MINNEAPOLIS, MN - Minneapolis police Officers Mike Ringgenberg and Dustin Schwarze will not face charges in the November shooting death of 24-year-old Jamar Clark, Hennepin County Attorney Mike Freeman said Wednesday.
Schwarze shot Clark only after Ringgenberg scuffled with Clark, during which time Clark took control of Ringgenberg's gun and Ringgenberg told Schwarze to open fire, the prosecutor said.
Investigators concluded that the officers acted in self-defense, he said.
"(Schwarze's) actions were reasonable given both his observations and Ringgenberg's plea," Freeman said.
The investigation included 122 Minnesota Bureau of Criminal Apprehension reports, 1,370 pages of autopsy reports, 21 DNA reports and 97 Minneapolis Police Department supplemental reports, all of which Freeman said took him 31 hours to read.
The reports demonstrated that Clark had attacked his girlfriend, interfered with paramedics attempting to transport his girlfriend to the hospital and refused officers' demands to remove his hands from his pockets, Freeman said.
Ringgenberg and Schwarze then took Clark to the ground in an attempt to place handcuffs on him, but during the scuffle, Ringgenberg landed on top of Clark, who then went for Ringgenberg's gun, the prosecutor said.
When Ringgenberg felt his gun move from his right hip to the small of his back, he told Schwarze, "He's got my gun," Freeman said. Schwarze instructed Clark to release the weapon or Schwarze would shoot; Clark refused and Ringgenberg told Schwarze, "I'm ready to die," according to the prosecutor.
It was then that Schwarze shot Clark near the front of his head, Freeman said, explaining that the officers had reason to believe Clark posed a threat of great bodily harm or death to the officers and general public.
Details of Clark's death had been murky, angering residents and prompting the American Civil Liberties Union of Minnesota and the NAACP chapter in Minneapolis to sue the state's Department of Public Safety in hopes of getting videos that show the fatal shooting.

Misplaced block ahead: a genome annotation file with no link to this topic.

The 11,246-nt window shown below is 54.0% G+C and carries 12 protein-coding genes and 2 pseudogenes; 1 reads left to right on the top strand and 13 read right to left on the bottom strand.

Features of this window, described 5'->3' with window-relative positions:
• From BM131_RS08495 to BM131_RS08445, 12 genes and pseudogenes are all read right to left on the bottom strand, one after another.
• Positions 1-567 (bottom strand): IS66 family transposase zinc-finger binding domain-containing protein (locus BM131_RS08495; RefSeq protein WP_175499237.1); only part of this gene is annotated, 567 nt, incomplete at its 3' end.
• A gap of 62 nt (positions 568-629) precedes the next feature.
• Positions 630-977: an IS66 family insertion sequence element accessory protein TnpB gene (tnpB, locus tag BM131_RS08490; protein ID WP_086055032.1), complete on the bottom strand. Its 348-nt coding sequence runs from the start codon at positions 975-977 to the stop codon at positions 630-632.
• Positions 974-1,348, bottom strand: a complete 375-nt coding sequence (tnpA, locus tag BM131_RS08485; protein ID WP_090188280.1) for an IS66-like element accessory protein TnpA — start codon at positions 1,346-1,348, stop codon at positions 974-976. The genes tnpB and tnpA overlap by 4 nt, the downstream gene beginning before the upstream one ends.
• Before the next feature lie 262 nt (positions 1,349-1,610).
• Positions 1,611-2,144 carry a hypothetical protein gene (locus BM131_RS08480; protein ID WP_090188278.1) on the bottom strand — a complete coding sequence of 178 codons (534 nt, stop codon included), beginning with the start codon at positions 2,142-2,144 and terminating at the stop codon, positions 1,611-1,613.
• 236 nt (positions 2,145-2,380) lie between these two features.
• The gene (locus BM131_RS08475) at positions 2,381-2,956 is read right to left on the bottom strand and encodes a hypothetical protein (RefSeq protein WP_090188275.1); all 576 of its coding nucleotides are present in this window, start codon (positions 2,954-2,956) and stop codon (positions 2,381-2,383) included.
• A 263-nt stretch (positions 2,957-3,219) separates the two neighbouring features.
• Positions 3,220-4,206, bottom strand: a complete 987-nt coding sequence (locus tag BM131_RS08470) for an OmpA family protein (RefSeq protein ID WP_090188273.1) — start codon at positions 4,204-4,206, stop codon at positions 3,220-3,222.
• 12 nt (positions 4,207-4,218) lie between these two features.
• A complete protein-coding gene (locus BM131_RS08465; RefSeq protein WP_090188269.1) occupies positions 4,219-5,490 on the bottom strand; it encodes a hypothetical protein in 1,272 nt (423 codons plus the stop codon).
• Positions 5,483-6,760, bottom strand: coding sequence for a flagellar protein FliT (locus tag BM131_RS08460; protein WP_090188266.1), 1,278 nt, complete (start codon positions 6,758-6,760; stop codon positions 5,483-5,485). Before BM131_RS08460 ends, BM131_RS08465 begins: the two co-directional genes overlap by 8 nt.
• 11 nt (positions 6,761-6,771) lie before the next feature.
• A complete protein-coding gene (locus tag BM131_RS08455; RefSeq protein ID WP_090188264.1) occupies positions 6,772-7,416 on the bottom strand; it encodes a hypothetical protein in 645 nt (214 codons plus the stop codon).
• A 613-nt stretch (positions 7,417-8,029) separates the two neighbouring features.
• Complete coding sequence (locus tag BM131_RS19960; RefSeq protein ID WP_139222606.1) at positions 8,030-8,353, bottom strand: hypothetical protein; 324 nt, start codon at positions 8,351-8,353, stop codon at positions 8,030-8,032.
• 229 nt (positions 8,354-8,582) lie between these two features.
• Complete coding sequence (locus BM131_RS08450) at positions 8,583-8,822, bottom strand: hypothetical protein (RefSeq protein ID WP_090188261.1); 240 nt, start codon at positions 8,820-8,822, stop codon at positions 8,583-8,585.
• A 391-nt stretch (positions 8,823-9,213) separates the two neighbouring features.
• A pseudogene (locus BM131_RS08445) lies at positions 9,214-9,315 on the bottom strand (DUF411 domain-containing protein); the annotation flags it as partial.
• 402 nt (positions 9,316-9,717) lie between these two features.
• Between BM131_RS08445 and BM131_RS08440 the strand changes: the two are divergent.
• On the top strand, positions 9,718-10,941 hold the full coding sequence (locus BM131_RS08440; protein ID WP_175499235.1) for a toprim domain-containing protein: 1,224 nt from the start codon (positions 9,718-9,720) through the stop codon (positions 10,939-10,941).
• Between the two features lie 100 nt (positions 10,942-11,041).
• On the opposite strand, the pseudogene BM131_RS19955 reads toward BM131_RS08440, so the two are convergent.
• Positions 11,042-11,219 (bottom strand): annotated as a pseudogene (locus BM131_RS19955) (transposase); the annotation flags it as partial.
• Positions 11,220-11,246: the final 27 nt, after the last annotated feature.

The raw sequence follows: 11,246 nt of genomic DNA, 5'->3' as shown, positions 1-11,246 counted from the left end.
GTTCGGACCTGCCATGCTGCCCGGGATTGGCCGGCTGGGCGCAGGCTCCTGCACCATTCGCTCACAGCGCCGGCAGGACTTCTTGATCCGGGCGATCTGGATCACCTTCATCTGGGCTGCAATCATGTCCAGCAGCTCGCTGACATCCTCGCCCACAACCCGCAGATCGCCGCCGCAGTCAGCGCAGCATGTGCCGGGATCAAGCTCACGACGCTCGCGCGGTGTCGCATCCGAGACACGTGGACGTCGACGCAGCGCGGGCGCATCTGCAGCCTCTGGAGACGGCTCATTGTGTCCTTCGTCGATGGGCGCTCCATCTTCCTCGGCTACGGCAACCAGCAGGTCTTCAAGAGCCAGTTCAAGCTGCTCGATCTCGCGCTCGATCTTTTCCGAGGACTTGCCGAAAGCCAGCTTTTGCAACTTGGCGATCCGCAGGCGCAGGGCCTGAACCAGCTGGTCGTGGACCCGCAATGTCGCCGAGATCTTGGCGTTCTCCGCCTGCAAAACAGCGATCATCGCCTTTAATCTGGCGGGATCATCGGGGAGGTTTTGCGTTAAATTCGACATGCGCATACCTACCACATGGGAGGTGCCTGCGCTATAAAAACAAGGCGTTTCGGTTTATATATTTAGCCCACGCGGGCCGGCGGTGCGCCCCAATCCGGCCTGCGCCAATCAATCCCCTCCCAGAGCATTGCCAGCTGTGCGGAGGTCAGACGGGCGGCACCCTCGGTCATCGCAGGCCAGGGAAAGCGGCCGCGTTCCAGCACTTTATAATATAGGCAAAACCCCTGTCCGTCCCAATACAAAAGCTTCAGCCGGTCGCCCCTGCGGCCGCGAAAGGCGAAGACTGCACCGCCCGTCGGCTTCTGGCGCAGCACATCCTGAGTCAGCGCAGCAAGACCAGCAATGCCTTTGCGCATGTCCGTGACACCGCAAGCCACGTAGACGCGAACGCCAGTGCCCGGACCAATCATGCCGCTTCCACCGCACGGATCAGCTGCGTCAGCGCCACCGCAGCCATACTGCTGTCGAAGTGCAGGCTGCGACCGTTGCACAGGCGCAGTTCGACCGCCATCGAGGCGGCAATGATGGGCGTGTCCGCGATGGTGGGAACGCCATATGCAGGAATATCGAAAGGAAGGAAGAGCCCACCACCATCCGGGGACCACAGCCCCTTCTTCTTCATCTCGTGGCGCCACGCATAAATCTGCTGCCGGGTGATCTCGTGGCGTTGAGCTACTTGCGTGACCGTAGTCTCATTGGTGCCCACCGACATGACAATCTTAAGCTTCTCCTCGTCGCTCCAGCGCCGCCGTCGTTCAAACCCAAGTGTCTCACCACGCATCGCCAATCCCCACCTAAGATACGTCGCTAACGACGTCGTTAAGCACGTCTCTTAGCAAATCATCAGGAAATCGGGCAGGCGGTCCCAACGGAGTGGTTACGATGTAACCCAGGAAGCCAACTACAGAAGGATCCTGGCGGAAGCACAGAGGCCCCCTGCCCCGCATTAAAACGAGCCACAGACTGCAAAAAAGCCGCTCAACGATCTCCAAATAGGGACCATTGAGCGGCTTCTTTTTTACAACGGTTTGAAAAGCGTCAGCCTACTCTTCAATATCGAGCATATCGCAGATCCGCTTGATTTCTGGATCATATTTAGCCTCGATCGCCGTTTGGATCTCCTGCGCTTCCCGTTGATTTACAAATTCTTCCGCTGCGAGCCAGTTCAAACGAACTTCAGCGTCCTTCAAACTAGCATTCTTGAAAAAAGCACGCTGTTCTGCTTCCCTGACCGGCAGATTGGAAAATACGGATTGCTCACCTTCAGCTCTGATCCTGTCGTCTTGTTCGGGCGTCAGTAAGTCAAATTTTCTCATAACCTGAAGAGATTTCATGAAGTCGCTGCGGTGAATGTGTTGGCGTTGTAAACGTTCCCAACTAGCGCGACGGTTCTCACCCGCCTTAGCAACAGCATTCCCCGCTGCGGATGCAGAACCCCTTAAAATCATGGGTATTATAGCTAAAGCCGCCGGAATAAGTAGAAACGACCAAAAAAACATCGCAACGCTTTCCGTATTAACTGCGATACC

Clark was shot on November 15. He died at a hospital a day later.
Clark's death sparked widespread protests.
Five people were wounded in November when gunfire erupted near a Minneapolis police precinct where activists were demonstrating. In other protests, demonstrators stopped traffic on an interstate and disrupted travelers trying to get into an airport.
A lawyer said Clark had control of an officer's gun. However, several witnesses said Clark was restrained when a bullet struck him in the head. One witness told CNN he thought Clark was in handcuffs. Police and attorneys have disputed those claims.
Freeman addressed the witnesses' accounts during his Wednesday news conference, calling them conflicting. Of 20 witnesses, he said, two said Clark was not handcuffed, six said they were uncertain and 12 said he was handcuffed, though they disagreed on whether he was handcuffed with his hands in front of him, his hands behind him or only on his left hand.
Forensic evidence further demonstrated that Clark had no wrist wounds that would've resulted from being handcuffed during the tussle, and blood found on the handcuffs suggests they were on the ground, not on Clark's wrists, when he was shot, Freeman said.
Clark was African-American; the officers are white.
His death is the latest in a string of controversial police killings that includes the deaths of Michael Brown in Ferguson, Missouri; Eric Garner in New York; and Freddie Gray in Baltimore.
Minneapolis on edge
Bracing for the possibility of more protests, Minneapolis Police Chief Janee Harteau released a message on March 24, warning activists and others that violence would not be tolerated.
"The Minneapolis Police Department has a long history of helping residents and those who visit our city exercise their First Amendment rights. It is also our responsibility to do everything in our power to keep people safe," she said. "We will not tolerate acts of violence against anyone, and that includes acts of violence against our officers."
The chief continued: "We will not allow people to set fires on our streets or occupy and vandalize our buildings. We will not allow people to jeopardize the safety of others by causing massive disruptions and hindering emergency vehicles from helping those in need. The (Minneapolis Police Department) has to, and will, strike a balance between First Amendment rights with the safety of everyone."